determined by the lower branch voltage, VOL and
output resistor, RGP. Current will begin passing
through RGP once the gate voltage on the device
introduced by CGP drops below VOL. VOL must
exceed the SJT on-state gate-source voltage VGS
while the SJT is conducting drain current. For
typical condition, VGS ≈ 4.0 V, thus VOL ≥ 5.5 V is
acceptable value to maintain steady gate current
and VOL = 5.5 V has been used for all testing in this
paper in combination with RGP = 1.6Ω. These
conditions supply ~ 500 mA of gate current even
with minor transient fluctuation of VGS,on and
maintain the SJT in the saturation region, even at
175 °C. This gate current is higher than what is
required to turn the device on, however it is
Table 1: Optimal Gate Drive Parameter Values
15 V
20 V
15 V
6.0 – 5.5 V
- 5.0 V
9 nF
9 nF
22 Ω
1.6 Ω
Table 2: Gate Drive Power Loss Comparison
D = 0.7, f0 = 500 kHz, VDS = 600 V, ID = 6 A
3.85 W
0.45 W
0.54 W
1.15 W
45.6 W
46.0 W
54.7 W
52.28 W
suggested to overdrive an SJT in most applications
to ensure operation at a low VDS value. At higher
temperatures more gate current is required to
operate an SJT with VDS in the lowest possible
range and thus lower gate resistances are required
for this higher gate current to flow into the device
for a fixed VOL. Suggested RGP values are shown in
Figure 7 for certain devices.
Gate Drive Power Loss Comparison
Power loss occurs in both the transistor and the
gate drive circuitry and is a function of the gate
drive circuit, parameter values, switching
frequency f0, and duty cycle D. The gate drive
losses are comprised of the steady-state resistive
loss, Pdrive,SS and capacitive switching loss, Pdrive,Sw.
Among the several SJT power losses, switching
loss PSJT,Sw is extremely sensitive to the specific
gate drive configuration. These losses can be
calculated as:
AN-10A June 2013
, = ( −  )( −   ), ,
, =  ( −  )2 
, =   ,
where ts is the turn-on transient time shown in
Figure 4 and Etot is the total SJT switching energy
lost in one switch cycle [4]. From these driver
dependant losses, it can be determined which gate
drive topology, single or two-level, yields the
lowest total power loss for a particular system
operating frequency and duty cycle.
There is a power loss component arising from
the gate current flowing through the SJT gatesource junction, PGS, as well as the power loss
associated with charging the gate capacitance, PGC.
These two loss contributors are largely
independent of the gate driver topology, and differ
by only a few milliwatts between the single and
two-level gate drive. Therefore, these losses are
not considered in this discussion comparing the
gate drive topologies.
An analysis is performed of only the driver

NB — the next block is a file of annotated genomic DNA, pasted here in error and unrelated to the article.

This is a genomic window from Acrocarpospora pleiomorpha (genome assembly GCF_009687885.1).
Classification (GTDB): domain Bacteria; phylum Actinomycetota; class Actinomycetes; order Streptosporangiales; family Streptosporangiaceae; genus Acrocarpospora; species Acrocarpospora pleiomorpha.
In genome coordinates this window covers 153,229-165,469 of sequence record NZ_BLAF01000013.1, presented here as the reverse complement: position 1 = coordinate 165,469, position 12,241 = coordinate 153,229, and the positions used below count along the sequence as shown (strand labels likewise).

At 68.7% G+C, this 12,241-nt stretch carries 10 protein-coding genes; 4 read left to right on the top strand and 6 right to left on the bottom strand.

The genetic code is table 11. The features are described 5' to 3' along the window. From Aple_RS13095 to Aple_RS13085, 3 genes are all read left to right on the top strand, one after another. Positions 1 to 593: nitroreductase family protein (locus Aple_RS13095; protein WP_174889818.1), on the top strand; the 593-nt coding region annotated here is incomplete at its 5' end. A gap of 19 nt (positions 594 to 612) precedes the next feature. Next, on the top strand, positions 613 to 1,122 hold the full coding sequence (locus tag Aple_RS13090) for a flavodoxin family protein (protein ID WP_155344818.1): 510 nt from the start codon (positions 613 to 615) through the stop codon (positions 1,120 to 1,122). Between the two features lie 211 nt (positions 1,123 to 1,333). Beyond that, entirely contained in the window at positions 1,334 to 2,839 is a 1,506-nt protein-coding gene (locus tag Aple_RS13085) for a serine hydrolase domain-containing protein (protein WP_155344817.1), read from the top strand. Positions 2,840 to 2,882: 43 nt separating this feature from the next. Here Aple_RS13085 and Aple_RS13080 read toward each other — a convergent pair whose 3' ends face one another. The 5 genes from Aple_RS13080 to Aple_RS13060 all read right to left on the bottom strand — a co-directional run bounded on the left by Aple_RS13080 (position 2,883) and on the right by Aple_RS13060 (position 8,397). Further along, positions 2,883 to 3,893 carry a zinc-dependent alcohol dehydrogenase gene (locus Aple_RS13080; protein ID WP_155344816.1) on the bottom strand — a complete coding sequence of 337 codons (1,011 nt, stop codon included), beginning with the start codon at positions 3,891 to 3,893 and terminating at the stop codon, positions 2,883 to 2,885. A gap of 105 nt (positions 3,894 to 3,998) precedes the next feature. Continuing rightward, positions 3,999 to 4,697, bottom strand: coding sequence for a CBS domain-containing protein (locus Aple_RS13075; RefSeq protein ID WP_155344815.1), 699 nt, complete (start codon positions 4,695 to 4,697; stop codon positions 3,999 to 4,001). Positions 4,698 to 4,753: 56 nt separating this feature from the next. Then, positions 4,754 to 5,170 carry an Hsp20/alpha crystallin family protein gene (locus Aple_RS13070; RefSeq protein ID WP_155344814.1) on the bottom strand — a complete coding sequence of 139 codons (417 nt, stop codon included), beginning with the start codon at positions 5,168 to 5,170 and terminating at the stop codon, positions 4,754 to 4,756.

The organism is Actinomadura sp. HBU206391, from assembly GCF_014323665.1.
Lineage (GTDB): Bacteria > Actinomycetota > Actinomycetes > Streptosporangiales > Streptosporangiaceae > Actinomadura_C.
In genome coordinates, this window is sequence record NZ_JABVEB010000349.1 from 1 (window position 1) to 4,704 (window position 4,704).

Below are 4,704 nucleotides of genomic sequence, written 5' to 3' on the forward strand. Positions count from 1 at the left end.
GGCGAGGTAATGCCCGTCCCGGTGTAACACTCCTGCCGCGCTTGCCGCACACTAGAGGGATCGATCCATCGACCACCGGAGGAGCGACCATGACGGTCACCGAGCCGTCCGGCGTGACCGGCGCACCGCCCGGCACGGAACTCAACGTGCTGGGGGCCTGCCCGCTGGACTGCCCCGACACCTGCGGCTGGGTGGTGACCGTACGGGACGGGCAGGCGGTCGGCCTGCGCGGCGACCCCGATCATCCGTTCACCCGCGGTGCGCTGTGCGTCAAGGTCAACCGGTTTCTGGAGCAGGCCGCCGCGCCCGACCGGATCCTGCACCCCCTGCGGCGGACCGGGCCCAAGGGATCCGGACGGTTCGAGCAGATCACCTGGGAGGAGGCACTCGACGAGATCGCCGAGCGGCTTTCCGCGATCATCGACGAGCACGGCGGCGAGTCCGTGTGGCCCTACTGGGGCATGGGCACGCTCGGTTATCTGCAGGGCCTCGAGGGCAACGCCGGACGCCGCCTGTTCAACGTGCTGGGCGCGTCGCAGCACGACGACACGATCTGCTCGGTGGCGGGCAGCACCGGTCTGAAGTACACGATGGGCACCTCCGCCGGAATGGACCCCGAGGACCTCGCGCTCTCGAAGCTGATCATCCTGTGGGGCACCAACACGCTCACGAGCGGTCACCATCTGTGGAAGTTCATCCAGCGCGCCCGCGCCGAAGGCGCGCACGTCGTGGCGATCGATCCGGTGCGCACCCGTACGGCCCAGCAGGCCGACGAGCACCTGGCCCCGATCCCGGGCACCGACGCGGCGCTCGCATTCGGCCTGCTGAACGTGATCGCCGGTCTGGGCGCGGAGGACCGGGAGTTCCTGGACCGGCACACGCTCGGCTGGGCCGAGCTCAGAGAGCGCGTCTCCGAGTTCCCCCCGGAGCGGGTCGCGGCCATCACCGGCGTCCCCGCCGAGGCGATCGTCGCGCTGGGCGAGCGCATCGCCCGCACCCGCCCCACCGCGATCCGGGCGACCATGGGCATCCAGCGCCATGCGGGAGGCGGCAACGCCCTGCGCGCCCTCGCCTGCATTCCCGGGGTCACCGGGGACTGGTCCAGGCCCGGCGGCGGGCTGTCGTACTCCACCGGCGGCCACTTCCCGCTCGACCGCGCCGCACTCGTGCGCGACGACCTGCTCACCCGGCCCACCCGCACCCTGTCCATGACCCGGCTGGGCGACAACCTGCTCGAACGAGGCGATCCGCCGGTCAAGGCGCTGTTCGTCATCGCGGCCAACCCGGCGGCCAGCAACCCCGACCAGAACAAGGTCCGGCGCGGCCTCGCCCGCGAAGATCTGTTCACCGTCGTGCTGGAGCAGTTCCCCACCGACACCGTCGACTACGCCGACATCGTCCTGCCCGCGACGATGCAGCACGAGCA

dependent losses between the two optimized gate
drives when driving a 1200 V / 6 A SJT at 500 kHz
with a duty cycle of 0.7. The gate-drive parameter
values are shown in Table 1 and the power losses
are shown in Table 2 [5]. It can be observed in
Table 2 that use of the two-level driver lowers
system power loss due to the reduced driver steady
state losses Pdrive,SS. Power loss components not
shown are not dependant on the gate drive
topology. Lower steady state losses in the two
level driver translates to even greater power
savings for increased duty cycles, as shown in
Figure 8.
The device power losses in each switching
cycle (which constitute the largest fraction of all
driver offers a lower total power loss in nearly any
SJT application.
Figure 8: System power loss versus duty cycle for
a fixed switching frequency f.
SiC Junction Transistors are capable of fast
switching speeds with ultra-low losses without the
drawbacks of other SiC transistors or Si IGBTs. A
gate drive schematic is presented in this
application for lowering the overall system power
loss due to a reduction of steady state gate driver
losses compared to the simpler single-level driver
presented in AN-10A. Considerations of passive
component value selection are discussed and the
benefits and drawbacks of each approach are
[1] D. Veereddy, S. Sundaresan, S. Jeliazkov, M.
Digangi, and R. Singh, “Breakthrough High
Temperature Electrical Performance of SiC
‘Super’ [SiC] Junction Transistors,” Bodo´s
Power Systems, pp. 36–38, Oct-2011.
Figure 9: System power loss versus frequency
analysis for a fixed duty cycle D.
loss components) are very similar for both drivers.
Therefore, there is a weak dependence of the
difference in power loss between the two drivers
on switching frequency. Thus for a constant duty
cycle, the two-level driver will have an
approximately constant power savings compared to
the single-level driver for frequencies below
~ 500 kHz. The two-level driver will continue to
have lower total power loss at frequencies below
1.7 MHz for D ≥ 0.5. This constant power savings
value for the two-level driver is shown in Figure 9
for f < 1.0 MHz and D = 0.7. Thus, the two-level
AN-10A June 2013
[2] S. Sundaresan, M. Digangi, and R. Singh, “SiC
‘Super’ [SiC] Junction Transistors Offer
Breakthrough High Temp Performance,”
Power Electronics Technology, pp. 21–24,
[3] “IXD_614 Low-Side Driver Datasheet.” IXYS
[4] J. Rabkowski, G. Tolstoy, D. Peftitsis, and H.
Nee, “Low-Loss High-Performance BaseDrive Unit for SiC BJTs,” Power Electronics,
IEEE Transactions on, vol. 27, no. 5, pp.
2633–2643, 2012.